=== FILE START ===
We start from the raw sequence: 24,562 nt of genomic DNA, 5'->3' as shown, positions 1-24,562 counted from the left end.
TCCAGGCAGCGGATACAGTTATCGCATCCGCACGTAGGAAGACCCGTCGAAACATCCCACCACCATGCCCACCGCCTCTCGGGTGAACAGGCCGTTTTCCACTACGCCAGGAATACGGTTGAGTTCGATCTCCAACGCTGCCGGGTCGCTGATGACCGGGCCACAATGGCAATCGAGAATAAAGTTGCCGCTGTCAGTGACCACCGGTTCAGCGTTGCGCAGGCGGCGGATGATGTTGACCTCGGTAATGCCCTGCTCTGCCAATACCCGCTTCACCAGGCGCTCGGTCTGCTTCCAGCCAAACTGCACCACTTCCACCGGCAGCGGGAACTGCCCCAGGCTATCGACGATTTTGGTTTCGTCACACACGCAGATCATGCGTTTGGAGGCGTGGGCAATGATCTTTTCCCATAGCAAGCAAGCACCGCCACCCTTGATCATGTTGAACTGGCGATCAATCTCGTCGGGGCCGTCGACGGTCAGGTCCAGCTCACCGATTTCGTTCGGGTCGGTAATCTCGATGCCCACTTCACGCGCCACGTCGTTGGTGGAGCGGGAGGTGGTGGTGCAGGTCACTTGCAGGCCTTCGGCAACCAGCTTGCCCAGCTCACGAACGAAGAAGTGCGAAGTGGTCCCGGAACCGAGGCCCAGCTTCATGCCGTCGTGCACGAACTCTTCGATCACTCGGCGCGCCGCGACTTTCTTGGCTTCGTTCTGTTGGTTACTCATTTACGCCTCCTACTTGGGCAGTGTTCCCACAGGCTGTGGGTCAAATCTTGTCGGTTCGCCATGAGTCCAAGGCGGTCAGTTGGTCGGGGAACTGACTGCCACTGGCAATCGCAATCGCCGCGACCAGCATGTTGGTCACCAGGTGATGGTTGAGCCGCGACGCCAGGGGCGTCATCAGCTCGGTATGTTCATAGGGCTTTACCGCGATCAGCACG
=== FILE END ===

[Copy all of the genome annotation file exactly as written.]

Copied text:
We start from the raw sequence: 24,562 nt of genomic DNA, 5'->3' as shown, positions 1-24,562 counted from the left end.
TCCAGGCAGCGGATACAGTTATCGCATCCGCACGTAGGAAGACCCGTCGAAACATCCCACCACCATGCCCACCGCCTCTCGGGTGAACAGGCCGTTTTCCACTACGCCAGGAATACGGTTGAGTTCGATCTCCAACGCTGCCGGGTCGCTGATGACCGGGCCACAATGGCAATCGAGAATAAAGTTGCCGCTGTCAGTGACCACCGGTTCAGCGTTGCGCAGGCGGCGGATGATGTTGACCTCGGTAATGCCCTGCTCTGCCAATACCCGCTTCACCAGGCGCTCGGTCTGCTTCCAGCCAAACTGCACCACTTCCACCGGCAGCGGGAACTGCCCCAGGCTATCGACGATTTTGGTTTCGTCACACACGCAGATCATGCGTTTGGAGGCGTGGGCAATGATCTTTTCCCATAGCAAGCAAGCACCGCCACCCTTGATCATGTTGAACTGGCGATCAATCTCGTCGGGGCCGTCGACGGTCAGGTCCAGCTCACCGATTTCGTTCGGGTCGGTAATCTCGATGCCCACTTCACGCGCCACGTCGTTGGTGGAGCGGGAGGTGGTGGTGCAGGTCACTTGCAGGCCTTCGGCAACCAGCTTGCCCAGCTCACGAACGAAGAAGTGCGAAGTGGTCCCGGAACCGAGGCCCAGCTTCATGCCGTCGTGCACGAACTCTTCGATCACTCGGCGCGCCGCGACTTTCTTGGCTTCGTTCTGTTGGTTACTCATTTACGCCTCCTACTTGGGCAGTGTTCCCACAGGCTGTGGGTCAAATCTTGTCGGTTCGCCATGAGTCCAAGGCGGTCAGTTGGTCGGGGAACTGACTGCCACTGGCAATCGCAATCGCCGCGACCAGCATGTTGGTCACCAGGTGATGGTTGAGCCGCGACGCCAGGGGCGTCATCAGCTCGGTATGTTCATAGGGCTTTACCGCGATCAGCACG